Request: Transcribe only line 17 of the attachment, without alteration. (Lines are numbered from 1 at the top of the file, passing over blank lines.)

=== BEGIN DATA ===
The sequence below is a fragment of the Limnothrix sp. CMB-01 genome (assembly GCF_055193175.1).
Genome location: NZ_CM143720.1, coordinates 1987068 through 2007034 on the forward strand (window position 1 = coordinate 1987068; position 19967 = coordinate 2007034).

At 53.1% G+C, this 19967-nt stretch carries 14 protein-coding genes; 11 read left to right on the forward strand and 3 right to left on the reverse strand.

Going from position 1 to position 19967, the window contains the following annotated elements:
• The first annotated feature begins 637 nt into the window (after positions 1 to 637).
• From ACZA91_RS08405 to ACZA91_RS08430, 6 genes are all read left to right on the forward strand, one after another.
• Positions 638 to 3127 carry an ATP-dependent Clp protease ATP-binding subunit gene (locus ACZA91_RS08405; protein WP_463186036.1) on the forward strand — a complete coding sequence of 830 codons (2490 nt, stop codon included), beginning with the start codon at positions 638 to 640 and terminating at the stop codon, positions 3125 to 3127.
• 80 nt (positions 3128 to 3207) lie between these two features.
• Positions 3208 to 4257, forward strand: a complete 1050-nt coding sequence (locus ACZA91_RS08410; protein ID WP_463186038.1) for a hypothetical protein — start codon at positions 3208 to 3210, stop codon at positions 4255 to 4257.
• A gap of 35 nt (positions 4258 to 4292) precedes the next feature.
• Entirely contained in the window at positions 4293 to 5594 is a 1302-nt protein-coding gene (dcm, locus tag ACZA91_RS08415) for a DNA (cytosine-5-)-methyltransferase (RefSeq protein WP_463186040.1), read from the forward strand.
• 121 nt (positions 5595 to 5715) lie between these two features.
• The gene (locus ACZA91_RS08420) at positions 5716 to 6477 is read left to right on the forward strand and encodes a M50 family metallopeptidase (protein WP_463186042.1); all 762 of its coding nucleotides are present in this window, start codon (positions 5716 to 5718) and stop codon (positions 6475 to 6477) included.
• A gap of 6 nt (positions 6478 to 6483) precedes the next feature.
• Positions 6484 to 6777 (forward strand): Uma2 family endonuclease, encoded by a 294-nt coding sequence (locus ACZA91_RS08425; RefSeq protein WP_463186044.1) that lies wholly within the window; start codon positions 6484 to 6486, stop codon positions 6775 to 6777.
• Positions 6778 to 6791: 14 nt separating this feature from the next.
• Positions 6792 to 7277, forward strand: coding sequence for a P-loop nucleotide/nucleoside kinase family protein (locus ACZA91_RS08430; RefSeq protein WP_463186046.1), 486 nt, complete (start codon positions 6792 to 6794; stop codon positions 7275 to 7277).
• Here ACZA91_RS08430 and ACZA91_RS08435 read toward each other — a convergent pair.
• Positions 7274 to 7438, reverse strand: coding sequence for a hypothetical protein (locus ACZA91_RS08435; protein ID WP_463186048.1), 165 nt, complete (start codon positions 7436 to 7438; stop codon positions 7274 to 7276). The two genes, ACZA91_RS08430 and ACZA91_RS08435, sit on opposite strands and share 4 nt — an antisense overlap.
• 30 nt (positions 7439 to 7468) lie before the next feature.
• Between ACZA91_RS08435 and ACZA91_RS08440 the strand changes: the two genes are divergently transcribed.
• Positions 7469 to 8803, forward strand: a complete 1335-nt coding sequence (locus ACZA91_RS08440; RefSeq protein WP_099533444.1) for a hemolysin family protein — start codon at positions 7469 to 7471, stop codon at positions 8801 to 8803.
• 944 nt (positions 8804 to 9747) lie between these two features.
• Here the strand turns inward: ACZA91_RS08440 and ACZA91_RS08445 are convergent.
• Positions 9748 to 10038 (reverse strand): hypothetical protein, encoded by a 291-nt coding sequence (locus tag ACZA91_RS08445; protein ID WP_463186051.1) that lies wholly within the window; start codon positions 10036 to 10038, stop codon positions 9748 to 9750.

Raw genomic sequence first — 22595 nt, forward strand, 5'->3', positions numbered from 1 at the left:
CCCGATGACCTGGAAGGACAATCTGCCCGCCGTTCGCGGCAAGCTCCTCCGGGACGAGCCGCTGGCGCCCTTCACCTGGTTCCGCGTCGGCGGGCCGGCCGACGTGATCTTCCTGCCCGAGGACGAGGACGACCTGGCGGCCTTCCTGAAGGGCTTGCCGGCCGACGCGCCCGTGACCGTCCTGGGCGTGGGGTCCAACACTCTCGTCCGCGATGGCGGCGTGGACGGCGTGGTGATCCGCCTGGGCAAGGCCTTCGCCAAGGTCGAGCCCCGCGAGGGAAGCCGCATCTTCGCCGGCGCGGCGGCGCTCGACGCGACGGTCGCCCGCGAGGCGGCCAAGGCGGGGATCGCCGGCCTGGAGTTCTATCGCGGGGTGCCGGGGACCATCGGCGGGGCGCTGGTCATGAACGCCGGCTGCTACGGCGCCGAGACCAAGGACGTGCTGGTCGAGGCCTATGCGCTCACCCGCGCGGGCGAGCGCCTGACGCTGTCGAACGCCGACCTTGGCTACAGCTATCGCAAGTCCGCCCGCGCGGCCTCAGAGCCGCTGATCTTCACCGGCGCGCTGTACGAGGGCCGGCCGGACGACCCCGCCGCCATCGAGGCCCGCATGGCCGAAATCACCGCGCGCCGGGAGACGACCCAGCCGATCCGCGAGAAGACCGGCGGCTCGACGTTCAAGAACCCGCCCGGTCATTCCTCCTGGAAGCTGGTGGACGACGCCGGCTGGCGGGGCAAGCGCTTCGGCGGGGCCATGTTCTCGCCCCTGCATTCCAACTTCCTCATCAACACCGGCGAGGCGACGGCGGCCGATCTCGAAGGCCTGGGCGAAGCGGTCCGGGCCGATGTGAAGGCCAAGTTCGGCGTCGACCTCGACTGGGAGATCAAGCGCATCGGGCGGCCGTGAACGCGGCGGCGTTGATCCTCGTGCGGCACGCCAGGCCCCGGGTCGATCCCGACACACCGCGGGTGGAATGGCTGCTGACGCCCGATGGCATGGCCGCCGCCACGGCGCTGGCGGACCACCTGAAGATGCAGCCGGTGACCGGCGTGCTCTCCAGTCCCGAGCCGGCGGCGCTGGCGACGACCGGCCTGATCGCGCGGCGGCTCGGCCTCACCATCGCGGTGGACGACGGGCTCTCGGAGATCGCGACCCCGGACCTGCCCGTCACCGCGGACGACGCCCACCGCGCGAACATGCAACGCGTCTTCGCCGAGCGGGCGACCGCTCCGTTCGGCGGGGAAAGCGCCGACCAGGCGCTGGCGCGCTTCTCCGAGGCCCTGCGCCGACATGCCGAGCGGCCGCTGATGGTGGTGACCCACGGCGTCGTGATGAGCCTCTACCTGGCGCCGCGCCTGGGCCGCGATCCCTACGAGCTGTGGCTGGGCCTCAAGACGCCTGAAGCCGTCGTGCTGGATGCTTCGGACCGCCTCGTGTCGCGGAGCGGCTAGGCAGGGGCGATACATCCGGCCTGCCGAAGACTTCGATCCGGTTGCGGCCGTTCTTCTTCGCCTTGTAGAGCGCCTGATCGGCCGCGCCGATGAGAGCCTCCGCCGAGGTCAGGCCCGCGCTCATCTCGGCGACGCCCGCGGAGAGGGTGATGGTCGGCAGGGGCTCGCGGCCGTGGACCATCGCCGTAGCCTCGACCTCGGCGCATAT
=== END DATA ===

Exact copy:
• Positions 6792 to 7277, forward strand: coding sequence for a P-loop nucleotide/nucleoside kinase family protein (locus ACZA91_RS08430; RefSeq protein WP_463186046.1), 486 nt, complete (start codon positions 6792 to 6794; stop codon positions 7275 to 7277).